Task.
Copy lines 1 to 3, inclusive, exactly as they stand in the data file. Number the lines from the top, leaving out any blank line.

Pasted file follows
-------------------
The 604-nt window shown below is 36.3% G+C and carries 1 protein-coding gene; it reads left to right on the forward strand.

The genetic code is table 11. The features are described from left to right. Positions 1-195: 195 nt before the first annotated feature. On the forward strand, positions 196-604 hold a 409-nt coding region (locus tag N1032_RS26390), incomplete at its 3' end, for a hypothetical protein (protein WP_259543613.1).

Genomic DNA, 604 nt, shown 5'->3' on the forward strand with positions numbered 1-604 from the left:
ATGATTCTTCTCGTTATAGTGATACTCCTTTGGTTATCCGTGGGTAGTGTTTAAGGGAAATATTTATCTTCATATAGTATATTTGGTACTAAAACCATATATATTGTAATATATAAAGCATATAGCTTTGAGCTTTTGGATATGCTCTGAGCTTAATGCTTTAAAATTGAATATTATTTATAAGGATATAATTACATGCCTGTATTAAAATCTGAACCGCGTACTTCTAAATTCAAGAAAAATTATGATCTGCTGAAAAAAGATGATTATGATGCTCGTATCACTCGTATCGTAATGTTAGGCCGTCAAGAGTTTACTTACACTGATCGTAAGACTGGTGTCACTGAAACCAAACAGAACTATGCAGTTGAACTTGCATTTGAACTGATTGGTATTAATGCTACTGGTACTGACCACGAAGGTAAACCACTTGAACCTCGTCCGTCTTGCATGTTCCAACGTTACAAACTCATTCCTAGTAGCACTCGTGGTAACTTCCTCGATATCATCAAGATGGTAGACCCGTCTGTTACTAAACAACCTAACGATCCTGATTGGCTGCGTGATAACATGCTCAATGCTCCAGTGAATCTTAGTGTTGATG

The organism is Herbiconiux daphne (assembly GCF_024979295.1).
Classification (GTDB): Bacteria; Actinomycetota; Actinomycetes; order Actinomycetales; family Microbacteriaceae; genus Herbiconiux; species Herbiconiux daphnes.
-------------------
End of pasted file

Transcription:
The 604-nt window shown below is 36.3% G+C and carries 1 protein-coding gene; it reads left to right on the forward strand.

The genetic code is table 11. The features are described from left to right. Positions 1-195: 195 nt before the first annotated feature. On the forward strand, positions 196-604 hold a 409-nt coding region (locus tag N1032_RS26390), incomplete at its 3' end, for a hypothetical protein (protein WP_259543613.1).

Genomic DNA, 604 nt, shown 5'->3' on the forward strand with positions numbered 1-604 from the left: